The 19-year-old son of former Great Britain stand-off Leon Pryce has been out through suspension for over two months but is now available and ready to answer an SOS as the Giants sweat over the fitness of regular half-backs Theo Fages and Oliver Russell.
Fages, who was in the St Helens team that won the Cup at Wembley last July, is expected to shake off a calf strain that has kept him out of Huddersfield's last two Super League matches but Russell has been sent for scans to determine the extent of the hamstring injury that forced his early withdrawal against Toulouse Olympique last Friday.
Huddersfield coach Ian Watson can call on Australian half-back Jack Cogger, who made his return from a three-match ban against Toulouse, to plug one gap but also says he would not hesitate to call up Pryce, whose lengthy ban expired last weekend.
It would be an extraordinary Challenge Cup debut for Pryce, who has been linked with a move to the NRL after bursting onto the scene in sensational fashion in 2021 but was sent off in only his 17th senior game for a dangerous tackle at Hull FC in March.
Peet, who predicted St Helens and England stand-off Jonny Lomax would play in the semi-final, believes Pryce will get the nod but he will not lose sleep over his likely selection, arguing that the Giants' strength is their team ethic.
"I do think Pryce will play," Peet said. "But you know whoever plays, they are all very good players.
"One thing about Huddersfield is that, regardless of who they have got in, they're very well organised.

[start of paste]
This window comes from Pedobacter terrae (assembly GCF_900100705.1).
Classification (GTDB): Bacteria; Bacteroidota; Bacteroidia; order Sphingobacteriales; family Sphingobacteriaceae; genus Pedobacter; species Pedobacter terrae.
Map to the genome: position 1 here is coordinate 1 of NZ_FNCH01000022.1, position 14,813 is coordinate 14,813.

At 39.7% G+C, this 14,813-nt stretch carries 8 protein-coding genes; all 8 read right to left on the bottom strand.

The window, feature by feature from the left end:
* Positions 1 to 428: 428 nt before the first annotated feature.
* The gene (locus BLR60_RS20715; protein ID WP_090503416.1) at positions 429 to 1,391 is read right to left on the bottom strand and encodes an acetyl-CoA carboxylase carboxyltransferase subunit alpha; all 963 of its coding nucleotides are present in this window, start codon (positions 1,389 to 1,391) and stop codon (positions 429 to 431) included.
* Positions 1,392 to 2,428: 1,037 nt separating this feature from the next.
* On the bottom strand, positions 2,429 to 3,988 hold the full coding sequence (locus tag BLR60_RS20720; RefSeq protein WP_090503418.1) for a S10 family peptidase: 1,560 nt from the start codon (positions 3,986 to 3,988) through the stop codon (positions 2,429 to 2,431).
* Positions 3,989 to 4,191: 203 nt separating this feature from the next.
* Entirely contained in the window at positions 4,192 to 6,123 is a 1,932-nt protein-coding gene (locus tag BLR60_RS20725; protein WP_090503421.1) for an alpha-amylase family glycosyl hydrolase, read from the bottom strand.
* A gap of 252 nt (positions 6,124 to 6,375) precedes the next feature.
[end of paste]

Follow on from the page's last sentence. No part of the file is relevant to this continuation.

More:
"They're a well-drilled side who know the systems well. It would be pretty steady whoever they go with.
"It's not a week where massive individuals matter, which is a big compliment to Ian and his team. We'll concentrate on ourselves."
Meanwhile, Peet will be the proudest Wiganer when he leads his home-town team out at the Tottenham Hotspur Stadium but will only truly savour the occasion if they win.
Peet, at 38 the youngest head coach in Super League, has guided the Warriors to their first final for five years in his maiden season at the helm and is now aiming to plot a first victory since their 2013 triumph over Hull.
"We're very proud," he said. "It was a goal at the start of the year to take the town to one of the big games. I just love the idea of them having a great weekend.
"I've seen a few flags in windows this morning, schools are arranging a cherry and white day and there's 400 kids at training tonight. That's the stuff that excites me, for us to inspire the next generation.
"It's all about winning now. After the semi-final, I felt we'd achieved a big step but we know it's only going to be a quality weekend if we get the performance and the result.
"It was great to win a semi-final but it will be awful if we lose the final."